One of the capable county commissioners of Oneida County is Joseph Brook Scarborough, of Franklin. He was born in England, September 11, 1851, and is a son of John and Elizabeth (Brook) Scarborough. When ten years of age he came with his mother to the United States, crossing the Atlantic in 1861, in a sailing vessel which, after a voyage of six weeks, reached the American port. They then crossed the plains and located at Lehi, Utah, thirty miles south of Salt Lake City, and there the mother remained while the son went to Dixie, where he worked for a
Location: Utah County UT
In the days of the early development of south-eastern Idaho Alexander Stalker came to the state, and is therefore numbered among its pioneer settlers, but he has not only witnessed the changes that have since occurred, for in all that has tended to the development, progress and advancement of the section he has ever borne his part, and may therefore well be called one of the founders of his county and town. In later years he has been somewhat prominent in political affairs, and at all times he has been a loyal citizen, deeply interested in everything pertaining to the
A prominent representative of the Church of Latter Day Saints is Lorenzo Lafayette Hatch, who is now bishop of the Franklin ward in the Oneida stake of Zion of the Church of Jesus Christ of Latter Day Saints, and who makes his home in the pretty little town of Franklin. He was born in Lehi, Utah, December 25, 185 1, and is of English lineage, his ancestors having been among the early settlers of Vermont. They were participants in the events which form the early history of this country, and representatives of the name loyally served in the Revolutionary war.
The sturdy German element in our national commonwealth has been one of the most important in furthering the substantial and normal advancement of the country, for it is an element which takes practical values into account, and one of higher intellectuality which appreciates educational advantages and applies classical and special knowledge to the common affairs of life. Idaho has no citizens more patriotic than those of German-American birth, nor has it a citizen whose influence is better directed than that of one of the leading citizens of Montpelier whose useful career is here outlined. Charles Hoff was born in Philadelphia,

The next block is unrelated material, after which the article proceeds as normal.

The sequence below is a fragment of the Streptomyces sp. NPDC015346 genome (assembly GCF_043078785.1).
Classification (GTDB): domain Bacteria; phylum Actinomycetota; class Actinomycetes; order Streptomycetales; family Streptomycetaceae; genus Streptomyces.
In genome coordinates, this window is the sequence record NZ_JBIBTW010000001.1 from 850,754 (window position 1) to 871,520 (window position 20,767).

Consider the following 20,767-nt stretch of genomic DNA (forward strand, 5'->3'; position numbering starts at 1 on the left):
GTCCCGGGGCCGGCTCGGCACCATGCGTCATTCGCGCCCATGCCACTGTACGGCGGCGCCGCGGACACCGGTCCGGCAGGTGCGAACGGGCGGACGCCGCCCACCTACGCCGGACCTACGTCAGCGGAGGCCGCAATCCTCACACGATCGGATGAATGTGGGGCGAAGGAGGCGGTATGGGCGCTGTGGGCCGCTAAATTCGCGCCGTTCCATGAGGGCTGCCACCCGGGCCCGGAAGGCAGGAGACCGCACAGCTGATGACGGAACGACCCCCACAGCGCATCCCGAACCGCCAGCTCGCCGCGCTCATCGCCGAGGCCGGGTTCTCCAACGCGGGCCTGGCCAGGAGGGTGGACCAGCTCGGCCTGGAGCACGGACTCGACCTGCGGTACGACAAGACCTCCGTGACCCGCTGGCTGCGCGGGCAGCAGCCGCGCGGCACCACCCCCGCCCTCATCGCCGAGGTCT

The German character has impressed itself upon our American progress by the inculcation of lessons of thrift, industry and respect for the law. It has made itself felt in the development of our public educational system. In the possession of a goodly number of citizens of German parentage Idaho is fortunate. One of its leading representative German-American citizens is Henry Herman Hoff, of Montpelier. Henry Herman Hoff was born in Philadelphia, Pennsylvania, March 16, 1849, a son of John G. and Catharine (Pfitzenmaier) Hoff, who were born in Wurtemberg, Germany, in 1814, were married in the Fatherland, and came to
WILLIAM M. WINN. – Although the subject of this sketch has not been domiciled within the borders of Union county a sufficient length of time to be called a pioneer, still he has been here long enough to thoroughly demonstrate to all that he is a man of capabilitities and enterprise and favored with those qualities that make the upright man and substantial citizen, while his industry and thrift are apparent, as well as his good judgment and financial foresight. On December 28, 1858, he was born to Thomas G. and Phoebe (Orton) Winn, in Springville, Utah, and there he
Wilford Woodruff Clark, bishop of the Montpelier ward in the Church of Jesus Christ of Latter Day Saints, has risen by successive steps from deacon to elder, from elder to one of the seventy, thence to the office of high priest and finally to that of bishop. As a member of the seventy he performed a mission in the south, principally in North Carolina, where he met with great success in establishing churches. In civil life he is known as Hon. Wilford Woodruff Clark. He was elected, as a Republican, to the third Idaho state legislature, of which he was
A representative of the legal fraternity and a well known business man of Idaho Falls, Samuel J. Rich has spent his entire life in the west and is thoroughly identified with its interests and progress. He was born in Centerville, Davis county, Utah, May 1, 1860, his parents being Charles C. and Emeline (Grover) Rich, natives of Kentucky and New York, respectively, and pioneers of Utah of the year 1847. In 1864 they removed from Utah to Bear Lake county, Idaho, Mr. Rich being the pioneer and first while settler in Bear Lake valley. In the common schools of Bear
Cove, Union County, Oregon Mrs. Burl Conley, 71, Cove, died at a local rest home Saturday, June 22. Funeral services will be held Tuesday, June 25 at 2 p.m. at the Daniels Valley Chapel with the Rev. Clarence Kopp officiating. Burial will follow in the Island City Cemetery. Mrs. Conley, daughter of Solon E. [and] Luella Ward Lyman, was born in Provo, Utah, January 4, 1897, and lived all except two years of her life in Union County. She was married to Burl Conley at Walla Walla, Washington, in 1937, and was a member of the Sportsmens Club in Cove.
Union, Union County, Oregon Jennie Webb Eddy, formerly of Union, recently of Yakima, Washington, died at the latter place, Tuesday, September 14, of uraemic poisoning, and was buried from the L. D. S. Church, Union, Sunday, September 17, at 1 p. m. Jennie Webb was born at Payson, Utah, December 23, 1896, and at the age of five years moved to Oregon with her parents, locating at Union, where she lived continuously until last spring. She was married June 29, 1915, to Ernest Eddy, and then moved to North Yakima, Washington, where she lived until Thursday, September 14th, when she